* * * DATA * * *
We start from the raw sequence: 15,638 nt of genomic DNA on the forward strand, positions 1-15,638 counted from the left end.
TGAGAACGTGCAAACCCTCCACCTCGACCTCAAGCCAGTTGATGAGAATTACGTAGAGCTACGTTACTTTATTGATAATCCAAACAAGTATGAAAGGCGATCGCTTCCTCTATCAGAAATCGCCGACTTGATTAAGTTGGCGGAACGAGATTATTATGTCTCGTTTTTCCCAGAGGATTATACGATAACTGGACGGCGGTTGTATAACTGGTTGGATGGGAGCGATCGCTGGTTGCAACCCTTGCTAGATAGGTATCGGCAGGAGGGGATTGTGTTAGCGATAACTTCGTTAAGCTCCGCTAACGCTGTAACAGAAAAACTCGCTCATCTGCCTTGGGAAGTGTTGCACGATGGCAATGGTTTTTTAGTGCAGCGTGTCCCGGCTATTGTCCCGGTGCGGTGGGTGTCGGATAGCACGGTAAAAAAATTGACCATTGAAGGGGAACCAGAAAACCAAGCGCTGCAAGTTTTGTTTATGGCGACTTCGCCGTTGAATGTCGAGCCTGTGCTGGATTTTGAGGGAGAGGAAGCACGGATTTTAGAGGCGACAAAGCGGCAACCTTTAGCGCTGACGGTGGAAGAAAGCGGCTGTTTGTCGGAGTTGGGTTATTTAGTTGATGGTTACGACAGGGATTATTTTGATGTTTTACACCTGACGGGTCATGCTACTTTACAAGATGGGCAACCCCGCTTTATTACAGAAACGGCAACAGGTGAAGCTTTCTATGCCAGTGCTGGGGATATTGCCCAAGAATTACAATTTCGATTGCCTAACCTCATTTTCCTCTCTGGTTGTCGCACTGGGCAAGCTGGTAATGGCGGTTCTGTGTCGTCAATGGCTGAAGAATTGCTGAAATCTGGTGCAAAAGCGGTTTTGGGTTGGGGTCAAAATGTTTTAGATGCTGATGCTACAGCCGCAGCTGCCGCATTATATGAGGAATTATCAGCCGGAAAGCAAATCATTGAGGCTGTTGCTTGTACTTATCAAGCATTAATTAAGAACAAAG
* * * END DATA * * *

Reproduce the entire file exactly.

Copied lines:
We start from the raw sequence: 15,638 nt of genomic DNA on the forward strand, positions 1-15,638 counted from the left end.
TGAGAACGTGCAAACCCTCCACCTCGACCTCAAGCCAGTTGATGAGAATTACGTAGAGCTACGTTACTTTATTGATAATCCAAACAAGTATGAAAGGCGATCGCTTCCTCTATCAGAAATCGCCGACTTGATTAAGTTGGCGGAACGAGATTATTATGTCTCGTTTTTCCCAGAGGATTATACGATAACTGGACGGCGGTTGTATAACTGGTTGGATGGGAGCGATCGCTGGTTGCAACCCTTGCTAGATAGGTATCGGCAGGAGGGGATTGTGTTAGCGATAACTTCGTTAAGCTCCGCTAACGCTGTAACAGAAAAACTCGCTCATCTGCCTTGGGAAGTGTTGCACGATGGCAATGGTTTTTTAGTGCAGCGTGTCCCGGCTATTGTCCCGGTGCGGTGGGTGTCGGATAGCACGGTAAAAAAATTGACCATTGAAGGGGAACCAGAAAACCAAGCGCTGCAAGTTTTGTTTATGGCGACTTCGCCGTTGAATGTCGAGCCTGTGCTGGATTTTGAGGGAGAGGAAGCACGGATTTTAGAGGCGACAAAGCGGCAACCTTTAGCGCTGACGGTGGAAGAAAGCGGCTGTTTGTCGGAGTTGGGTTATTTAGTTGATGGTTACGACAGGGATTATTTTGATGTTTTACACCTGACGGGTCATGCTACTTTACAAGATGGGCAACCCCGCTTTATTACAGAAACGGCAACAGGTGAAGCTTTCTATGCCAGTGCTGGGGATATTGCCCAAGAATTACAATTTCGATTGCCTAACCTCATTTTCCTCTCTGGTTGTCGCACTGGGCAAGCTGGTAATGGCGGTTCTGTGTCGTCAATGGCTGAAGAATTGCTGAAATCTGGTGCAAAAGCGGTTTTGGGTTGGGGTCAAAATGTTTTAGATGCTGATGCTACAGCCGCAGCTGCCGCATTATATGAGGAATTATCAGCCGGAAAGCAAATCATTGAGGCTGTTGCTTGTACTTATCAAGCATTAATTAAGAACAAAG